Today we mourn the loss of Harper’s Island, a murder mystery that captured our minds and our hearts. Though we only had thirteen weeks with it, I feel as though we really had a special thing going. While Harper’s Island’s spirit will linger on with the DVD, we just got some closure by speaking with Elaine Cassidy, “The Good Girl,” and one of the few survivors...
The show was very focused around Abby. Did you know from the beginning that you would be around for the full run?
I had a strong feeling because of the setup of the show. I was guaranteed a certain amount of episodes, but after that it was week-to-week.
Did you ever suspect that you might be the killer?
For the first couple of days, I thought there was a good chance Abby could be the killer. I could not have gone through the whole show not knowing if I was the killer – if I were the killer, it would change the way I played the character. Finally, on day two or three, I begged [executive producer] Jon Turtletaub to tell me. He took me aside, and started building it up really big. I got anxious, thinking, “Oh my goodness, Abby really is the killer!” He finally told me no, Abby was not the killer. If Abby had been the killer, I would have had to play her differently. She would have been a different character.
Did he tell you who the killer was?
No. I didn’t find out until I got the script for episode twelve. We started shooting right after Christmas break, so I didn’t know Henry was the killer until the first week of January.
Along the way, did you have any theories as to who the killer was?
Around day three or four of shooting, I woke up in the middle of the night, thinking that John Wakefield had to be the killer – that the sheriff hadn’t killed him years ago. But then when Wakefield was revealed as the killer, I knew there had to be another killer. You knew there had to be more twists.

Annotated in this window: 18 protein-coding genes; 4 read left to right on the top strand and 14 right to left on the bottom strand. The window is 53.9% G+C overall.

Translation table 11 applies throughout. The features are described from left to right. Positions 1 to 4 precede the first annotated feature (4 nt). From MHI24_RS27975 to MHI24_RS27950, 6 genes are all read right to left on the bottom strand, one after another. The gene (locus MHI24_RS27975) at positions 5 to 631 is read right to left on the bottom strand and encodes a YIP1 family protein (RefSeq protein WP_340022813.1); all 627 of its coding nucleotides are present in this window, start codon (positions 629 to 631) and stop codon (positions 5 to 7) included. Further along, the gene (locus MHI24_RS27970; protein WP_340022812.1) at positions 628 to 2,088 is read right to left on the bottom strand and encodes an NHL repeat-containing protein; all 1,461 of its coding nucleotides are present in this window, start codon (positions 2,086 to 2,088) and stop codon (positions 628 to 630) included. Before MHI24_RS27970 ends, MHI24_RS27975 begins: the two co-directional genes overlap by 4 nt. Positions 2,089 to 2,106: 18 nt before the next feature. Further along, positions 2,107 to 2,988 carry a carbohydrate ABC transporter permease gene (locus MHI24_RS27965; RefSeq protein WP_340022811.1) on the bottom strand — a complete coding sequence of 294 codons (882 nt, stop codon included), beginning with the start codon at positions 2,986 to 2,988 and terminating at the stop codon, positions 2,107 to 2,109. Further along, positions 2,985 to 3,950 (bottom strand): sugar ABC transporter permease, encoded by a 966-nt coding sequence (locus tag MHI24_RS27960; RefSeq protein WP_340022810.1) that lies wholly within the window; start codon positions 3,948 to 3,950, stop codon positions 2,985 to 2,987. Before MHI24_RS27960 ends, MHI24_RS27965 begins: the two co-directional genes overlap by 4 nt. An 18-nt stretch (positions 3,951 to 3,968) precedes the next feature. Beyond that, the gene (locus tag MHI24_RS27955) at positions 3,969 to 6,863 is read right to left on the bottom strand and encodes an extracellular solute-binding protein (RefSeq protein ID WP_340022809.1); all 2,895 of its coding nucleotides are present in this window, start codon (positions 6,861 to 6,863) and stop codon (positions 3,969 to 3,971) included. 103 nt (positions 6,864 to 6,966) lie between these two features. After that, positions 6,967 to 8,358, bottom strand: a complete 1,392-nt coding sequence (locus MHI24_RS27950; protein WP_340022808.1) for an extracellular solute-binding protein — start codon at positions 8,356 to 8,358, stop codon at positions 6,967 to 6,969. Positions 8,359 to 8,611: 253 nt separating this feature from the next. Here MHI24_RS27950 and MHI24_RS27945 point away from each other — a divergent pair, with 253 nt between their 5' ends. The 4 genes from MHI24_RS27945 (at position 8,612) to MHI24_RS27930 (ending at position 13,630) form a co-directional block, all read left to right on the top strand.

Did the mood on set change as the show grew more intense and more cast members left?
I don’t think so. When people leave a group the dynamics naturally change. But there were so many characters to begin with that there were not many scenes with the entire cast, so it wasn’t very noticeable. It was most noticeable when shooting episode 13 – the last episode – because then it was just Abby and Henry. But there was lots of fun to be had every day. We had a great cast and crew, which made for a harmonious atmosphere, despite the difficult conditions. The subject matter was tough, and it was freezing cold. They had to melt the ice regularly so we could shoot.
Do you have a favorite death?
I really liked Danny’s death. It got under my skin. I also liked Cal and Chloe’s death, and the sheriff’s
Did you feel cheated for not having a big, dramatic death scene?
No. Fake blood is sticky and uncomfortable – it’s made from sugar. Once I had to be covered in it in another project. It got all over, in my ear, made it hard to move… I considered it a bonus to stay as clean as I did.
What's coming up for you?
I did a quirky little web series called Dr. Hoo for Virgin One in the UK. I think it will get distribution in the States. But other than that, I am working on motherhood – but I’m eager to get back to work. I look like a beached whale, and no one wants to hire a beached whale.
Were you pregnant during the filming of Harper’s Island?
I was, towards the end. I couldn’t tell anyone because then they would know how long I was on the show! Luckily, I didn’t have any morning sickness, but I was really tired in that first trimester. I was fortunate that the schedule worked out so I was able to get enough sleep.